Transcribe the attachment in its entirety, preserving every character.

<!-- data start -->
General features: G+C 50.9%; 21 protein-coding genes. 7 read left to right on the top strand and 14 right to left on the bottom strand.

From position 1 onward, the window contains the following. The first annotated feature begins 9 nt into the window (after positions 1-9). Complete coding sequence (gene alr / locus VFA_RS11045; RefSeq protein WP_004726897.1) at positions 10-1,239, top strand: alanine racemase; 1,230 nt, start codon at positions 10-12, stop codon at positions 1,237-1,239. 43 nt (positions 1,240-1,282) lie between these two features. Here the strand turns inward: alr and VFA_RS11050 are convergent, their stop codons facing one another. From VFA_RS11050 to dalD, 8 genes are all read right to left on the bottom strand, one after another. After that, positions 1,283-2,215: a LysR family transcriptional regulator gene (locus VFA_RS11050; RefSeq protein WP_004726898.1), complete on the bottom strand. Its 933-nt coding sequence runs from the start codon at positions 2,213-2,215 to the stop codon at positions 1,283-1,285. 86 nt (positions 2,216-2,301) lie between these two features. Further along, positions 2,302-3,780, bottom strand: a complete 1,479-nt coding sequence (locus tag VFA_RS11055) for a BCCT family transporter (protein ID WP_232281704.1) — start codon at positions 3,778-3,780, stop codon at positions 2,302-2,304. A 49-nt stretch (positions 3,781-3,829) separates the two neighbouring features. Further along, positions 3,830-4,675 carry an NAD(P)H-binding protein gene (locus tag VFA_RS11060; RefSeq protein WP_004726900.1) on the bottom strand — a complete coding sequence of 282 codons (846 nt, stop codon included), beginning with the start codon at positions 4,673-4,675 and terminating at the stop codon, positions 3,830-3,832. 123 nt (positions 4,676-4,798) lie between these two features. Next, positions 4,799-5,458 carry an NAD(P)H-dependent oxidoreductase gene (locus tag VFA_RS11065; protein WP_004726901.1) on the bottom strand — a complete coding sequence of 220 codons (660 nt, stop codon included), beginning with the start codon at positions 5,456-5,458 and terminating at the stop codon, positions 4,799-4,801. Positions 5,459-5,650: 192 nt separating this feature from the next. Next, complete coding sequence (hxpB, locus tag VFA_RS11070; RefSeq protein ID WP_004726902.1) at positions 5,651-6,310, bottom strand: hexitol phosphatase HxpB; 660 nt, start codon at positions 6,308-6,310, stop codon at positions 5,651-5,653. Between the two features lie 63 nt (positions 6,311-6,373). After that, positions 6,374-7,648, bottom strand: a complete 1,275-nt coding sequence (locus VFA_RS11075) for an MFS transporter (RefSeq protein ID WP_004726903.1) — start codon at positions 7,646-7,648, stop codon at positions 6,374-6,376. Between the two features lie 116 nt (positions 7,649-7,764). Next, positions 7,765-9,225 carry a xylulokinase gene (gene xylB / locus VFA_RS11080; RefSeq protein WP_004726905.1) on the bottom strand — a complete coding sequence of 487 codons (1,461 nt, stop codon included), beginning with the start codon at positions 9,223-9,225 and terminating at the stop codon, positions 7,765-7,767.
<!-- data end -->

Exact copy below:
General features: G+C 50.9%; 21 protein-coding genes. 7 read left to right on the top strand and 14 right to left on the bottom strand.

From position 1 onward, the window contains the following. The first annotated feature begins 9 nt into the window (after positions 1-9). Complete coding sequence (gene alr / locus VFA_RS11045; RefSeq protein WP_004726897.1) at positions 10-1,239, top strand: alanine racemase; 1,230 nt, start codon at positions 10-12, stop codon at positions 1,237-1,239. 43 nt (positions 1,240-1,282) lie between these two features. Here the strand turns inward: alr and VFA_RS11050 are convergent, their stop codons facing one another. From VFA_RS11050 to dalD, 8 genes are all read right to left on the bottom strand, one after another. After that, positions 1,283-2,215: a LysR family transcriptional regulator gene (locus VFA_RS11050; RefSeq protein WP_004726898.1), complete on the bottom strand. Its 933-nt coding sequence runs from the start codon at positions 2,213-2,215 to the stop codon at positions 1,283-1,285. 86 nt (positions 2,216-2,301) lie between these two features. Further along, positions 2,302-3,780, bottom strand: a complete 1,479-nt coding sequence (locus tag VFA_RS11055) for a BCCT family transporter (protein ID WP_232281704.1) — start codon at positions 3,778-3,780, stop codon at positions 2,302-2,304. A 49-nt stretch (positions 3,781-3,829) separates the two neighbouring features. Further along, positions 3,830-4,675 carry an NAD(P)H-binding protein gene (locus tag VFA_RS11060; RefSeq protein WP_004726900.1) on the bottom strand — a complete coding sequence of 282 codons (846 nt, stop codon included), beginning with the start codon at positions 4,673-4,675 and terminating at the stop codon, positions 3,830-3,832. 123 nt (positions 4,676-4,798) lie between these two features. Next, positions 4,799-5,458 carry an NAD(P)H-dependent oxidoreductase gene (locus tag VFA_RS11065; protein WP_004726901.1) on the bottom strand — a complete coding sequence of 220 codons (660 nt, stop codon included), beginning with the start codon at positions 5,456-5,458 and terminating at the stop codon, positions 4,799-4,801. Positions 5,459-5,650: 192 nt separating this feature from the next. Next, complete coding sequence (hxpB, locus tag VFA_RS11070; RefSeq protein ID WP_004726902.1) at positions 5,651-6,310, bottom strand: hexitol phosphatase HxpB; 660 nt, start codon at positions 6,308-6,310, stop codon at positions 5,651-5,653. Between the two features lie 63 nt (positions 6,311-6,373). After that, positions 6,374-7,648, bottom strand: a complete 1,275-nt coding sequence (locus VFA_RS11075) for an MFS transporter (RefSeq protein ID WP_004726903.1) — start codon at positions 7,646-7,648, stop codon at positions 6,374-6,376. Between the two features lie 116 nt (positions 7,649-7,764). Next, positions 7,765-9,225 carry a xylulokinase gene (gene xylB / locus VFA_RS11080; RefSeq protein WP_004726905.1) on the bottom strand — a complete coding sequence of 487 codons (1,461 nt, stop codon included), beginning with the start codon at positions 9,223-9,225 and terminating at the stop codon, positions 7,765-7,767.